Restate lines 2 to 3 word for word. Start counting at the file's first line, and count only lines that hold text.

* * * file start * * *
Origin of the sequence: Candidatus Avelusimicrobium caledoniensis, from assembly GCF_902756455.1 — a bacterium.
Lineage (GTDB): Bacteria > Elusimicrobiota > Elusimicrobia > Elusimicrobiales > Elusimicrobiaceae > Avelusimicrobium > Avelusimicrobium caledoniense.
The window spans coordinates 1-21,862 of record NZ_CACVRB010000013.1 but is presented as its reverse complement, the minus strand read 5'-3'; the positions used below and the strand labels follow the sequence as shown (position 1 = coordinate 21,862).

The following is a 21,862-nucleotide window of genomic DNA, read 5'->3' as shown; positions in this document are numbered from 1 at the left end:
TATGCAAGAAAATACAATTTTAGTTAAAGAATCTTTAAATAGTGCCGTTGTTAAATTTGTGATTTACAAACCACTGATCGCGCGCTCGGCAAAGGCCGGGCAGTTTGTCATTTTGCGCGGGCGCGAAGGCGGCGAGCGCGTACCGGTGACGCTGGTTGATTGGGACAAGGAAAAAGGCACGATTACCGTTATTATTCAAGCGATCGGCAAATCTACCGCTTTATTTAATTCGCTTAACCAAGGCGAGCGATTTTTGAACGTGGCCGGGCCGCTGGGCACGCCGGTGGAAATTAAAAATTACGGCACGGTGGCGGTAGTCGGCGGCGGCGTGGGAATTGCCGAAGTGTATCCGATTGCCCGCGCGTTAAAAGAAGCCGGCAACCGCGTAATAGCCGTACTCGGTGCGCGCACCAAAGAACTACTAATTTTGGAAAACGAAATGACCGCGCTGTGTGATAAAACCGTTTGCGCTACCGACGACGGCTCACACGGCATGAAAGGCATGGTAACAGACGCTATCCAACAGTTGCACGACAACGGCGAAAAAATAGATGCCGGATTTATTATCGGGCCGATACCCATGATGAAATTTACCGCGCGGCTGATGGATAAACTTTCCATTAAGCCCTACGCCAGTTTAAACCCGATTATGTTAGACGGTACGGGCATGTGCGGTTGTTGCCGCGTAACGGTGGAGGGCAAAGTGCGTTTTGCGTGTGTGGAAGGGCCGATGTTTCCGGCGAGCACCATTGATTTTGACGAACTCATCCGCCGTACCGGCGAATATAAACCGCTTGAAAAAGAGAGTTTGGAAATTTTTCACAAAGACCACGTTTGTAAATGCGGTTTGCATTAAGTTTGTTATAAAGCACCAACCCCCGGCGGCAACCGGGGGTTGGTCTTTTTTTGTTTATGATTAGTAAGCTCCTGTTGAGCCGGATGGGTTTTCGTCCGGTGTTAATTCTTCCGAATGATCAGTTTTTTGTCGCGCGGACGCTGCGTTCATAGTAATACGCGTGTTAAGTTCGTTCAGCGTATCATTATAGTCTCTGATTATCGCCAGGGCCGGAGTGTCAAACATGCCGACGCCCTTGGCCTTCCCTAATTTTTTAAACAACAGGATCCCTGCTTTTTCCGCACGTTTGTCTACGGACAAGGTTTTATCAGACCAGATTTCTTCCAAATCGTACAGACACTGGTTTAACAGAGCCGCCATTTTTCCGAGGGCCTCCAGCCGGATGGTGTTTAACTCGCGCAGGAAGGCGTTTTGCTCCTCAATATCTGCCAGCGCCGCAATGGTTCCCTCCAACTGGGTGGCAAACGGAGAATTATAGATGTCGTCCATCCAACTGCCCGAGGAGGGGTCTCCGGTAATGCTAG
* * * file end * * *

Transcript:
Lineage (GTDB): Bacteria > Elusimicrobiota > Elusimicrobia > Elusimicrobiales > Elusimicrobiaceae > Avelusimicrobium > Avelusimicrobium caledoniense.
The window spans coordinates 1-21,862 of record NZ_CACVRB010000013.1 but is presented as its reverse complement, the minus strand read 5'-3'; the positions used below and the strand labels follow the sequence as shown (position 1 = coordinate 21,862).